Almost every interactive electronic device forces you to make a tradeoff decision between convenience and protecting your legal rights, including the right to privacy …
Verizon has entered the vehicle monitoring space occupied by OnStar and other similar services that have access to your vehicle’s computer and GPS system through the onboard diagnostic port. In fact, this device is smarter than the obsolete OnStar mirror system because it has access to your vehicle’s performance parameters and error codes. The built-in OnStar system tracked error codes, but they often demanded you visit a GM dealer and refused to provide the decoded error message over the phone.
A recent Verizon commercial asks if you would like to set speed limits on your teenager or track their locations …
If the video does not appear on the email version of the post, it can be found here.
But what equipment and software vendors do not seem to mention is that the use of this technology can put you at legal risk for damages and denial of insurance coverage in the case of an accident.
Not only could an investigator, insurer, or participant in an accident obtain a subpoena to get speed, braking, seatbelt, and other information … but they could also prove that the driver generally drove in an unsafe manner and may be guilty of reckless conduct. And, as a parent, having prior knowledge of your child’s driving behavior could also put you at risk for not taking corrective action.
This is the same type of device that insurers are trying to tie to insurance rates based on your driving habits – not to mention governments considering this type of technology to collect “per mile” taxes to replace the lost revenue when people drive less, use electric vehicles, or purchase newer vehicles that use less fuel. In addition to taxing fuel usage and roadway usage, there is the possibility of using these devices for freeway tolls based on congestion pricing and the collection of parking fees.
Consent to Monitoring and Disclosure
Verizon Telematics is under no obligation to monitor the Content and any other information residing on or transmitted to our servers. However, anyone using this website agrees that Verizon Telematics may monitor the site and its servers contents periodically to (1) comply with any necessary laws, regulations or other governmental requests, (2) operate the website properly or to protect itself and its users. Verizon Telematics reserves the right to modify, reject or eliminate any information residing on or transmitted to its servers that it, in its sole discretion, believes is unacceptable or in violation of these terms and conditions and to suspend or end your access to the site for any operational or governmental reason or violation of these terms and conditions. Unauthorized use of this site or the network infrastructure and/or data display by a person or entity that is not the authorized user of the account is illegal and Verizon Telematics reserves the right to take legal action. <Source>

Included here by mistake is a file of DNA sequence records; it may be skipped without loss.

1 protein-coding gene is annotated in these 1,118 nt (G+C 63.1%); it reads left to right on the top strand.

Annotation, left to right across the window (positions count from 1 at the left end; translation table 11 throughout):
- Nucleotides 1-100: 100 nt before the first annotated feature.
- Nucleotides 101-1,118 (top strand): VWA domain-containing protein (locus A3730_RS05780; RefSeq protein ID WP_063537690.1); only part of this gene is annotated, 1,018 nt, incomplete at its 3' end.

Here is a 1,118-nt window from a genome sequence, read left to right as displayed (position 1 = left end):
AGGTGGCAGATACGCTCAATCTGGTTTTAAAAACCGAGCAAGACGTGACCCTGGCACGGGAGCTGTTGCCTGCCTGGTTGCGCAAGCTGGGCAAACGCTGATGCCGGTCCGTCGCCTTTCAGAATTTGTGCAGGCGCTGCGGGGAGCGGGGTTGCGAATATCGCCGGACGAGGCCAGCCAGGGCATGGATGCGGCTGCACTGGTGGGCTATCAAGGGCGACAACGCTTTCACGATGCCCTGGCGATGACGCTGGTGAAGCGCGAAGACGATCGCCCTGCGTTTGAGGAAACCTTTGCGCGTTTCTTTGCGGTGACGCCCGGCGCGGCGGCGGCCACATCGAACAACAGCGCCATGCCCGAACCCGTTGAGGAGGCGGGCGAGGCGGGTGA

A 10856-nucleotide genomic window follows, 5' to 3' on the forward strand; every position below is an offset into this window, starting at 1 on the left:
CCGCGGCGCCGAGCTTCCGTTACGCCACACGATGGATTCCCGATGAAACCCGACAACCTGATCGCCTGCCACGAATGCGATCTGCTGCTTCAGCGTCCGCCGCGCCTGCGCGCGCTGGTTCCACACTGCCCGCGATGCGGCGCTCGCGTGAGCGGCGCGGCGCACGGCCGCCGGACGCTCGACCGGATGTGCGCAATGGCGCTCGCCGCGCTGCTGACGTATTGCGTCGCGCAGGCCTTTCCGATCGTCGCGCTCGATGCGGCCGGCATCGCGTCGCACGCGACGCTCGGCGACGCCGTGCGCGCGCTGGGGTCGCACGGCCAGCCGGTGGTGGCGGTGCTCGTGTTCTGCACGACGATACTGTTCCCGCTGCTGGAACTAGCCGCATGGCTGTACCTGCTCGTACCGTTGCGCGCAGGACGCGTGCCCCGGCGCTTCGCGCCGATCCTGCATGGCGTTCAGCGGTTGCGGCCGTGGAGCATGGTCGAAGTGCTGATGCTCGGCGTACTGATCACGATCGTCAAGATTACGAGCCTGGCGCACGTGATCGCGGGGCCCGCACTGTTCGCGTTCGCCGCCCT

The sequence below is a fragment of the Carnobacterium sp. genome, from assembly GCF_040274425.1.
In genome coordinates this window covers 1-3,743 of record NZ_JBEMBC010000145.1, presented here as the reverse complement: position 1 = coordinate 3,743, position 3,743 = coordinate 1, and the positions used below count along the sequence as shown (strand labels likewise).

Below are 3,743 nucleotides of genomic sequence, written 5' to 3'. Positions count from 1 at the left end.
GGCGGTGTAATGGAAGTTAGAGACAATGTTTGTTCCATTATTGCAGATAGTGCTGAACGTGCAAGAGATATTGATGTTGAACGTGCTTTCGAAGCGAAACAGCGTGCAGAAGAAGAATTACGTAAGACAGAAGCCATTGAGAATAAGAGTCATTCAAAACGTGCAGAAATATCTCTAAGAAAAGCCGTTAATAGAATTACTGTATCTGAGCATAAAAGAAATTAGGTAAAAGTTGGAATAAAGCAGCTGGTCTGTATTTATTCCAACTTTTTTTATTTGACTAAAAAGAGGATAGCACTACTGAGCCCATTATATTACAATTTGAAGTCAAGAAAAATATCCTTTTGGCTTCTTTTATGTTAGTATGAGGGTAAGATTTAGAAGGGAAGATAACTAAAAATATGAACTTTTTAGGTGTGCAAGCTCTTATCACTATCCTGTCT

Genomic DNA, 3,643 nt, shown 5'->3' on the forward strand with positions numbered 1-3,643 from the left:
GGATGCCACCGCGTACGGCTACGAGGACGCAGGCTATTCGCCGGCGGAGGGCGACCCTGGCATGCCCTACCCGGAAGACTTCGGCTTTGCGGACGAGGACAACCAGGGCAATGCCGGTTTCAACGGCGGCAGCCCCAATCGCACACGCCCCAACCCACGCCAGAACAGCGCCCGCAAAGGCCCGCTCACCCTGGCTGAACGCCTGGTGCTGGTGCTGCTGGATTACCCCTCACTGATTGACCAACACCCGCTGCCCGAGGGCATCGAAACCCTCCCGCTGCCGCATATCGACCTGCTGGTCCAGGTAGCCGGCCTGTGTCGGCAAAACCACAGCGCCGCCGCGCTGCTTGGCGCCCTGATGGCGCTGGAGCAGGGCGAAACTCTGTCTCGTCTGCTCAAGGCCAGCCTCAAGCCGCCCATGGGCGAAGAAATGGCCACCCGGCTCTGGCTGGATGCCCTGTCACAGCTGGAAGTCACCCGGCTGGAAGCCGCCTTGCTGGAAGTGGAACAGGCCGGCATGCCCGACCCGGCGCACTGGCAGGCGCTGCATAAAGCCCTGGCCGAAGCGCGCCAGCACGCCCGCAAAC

Bottom line …
It is unknown if Verizon plans to share this information with governmental agencies for safety research or for other purposes. As with most unilateral contracts, you waive most of your rights and have little or no control over the sale or use of your information.
All-in-all, this appears to be a great retrofit item for an older vehicle if you are willing to accept the additional information disclosure risks in return for additional safety and security.
You may want to check with your family attorney to discuss the risks of using onboard electronic devices that can be legally accessed by third-parties. As the Better Business Bureau often says: Investigate BEFORE you invest.
"The object in life is not to be on the side of the majority, but to escape finding oneself in the ranks of the insane." -- Marcus Aurelius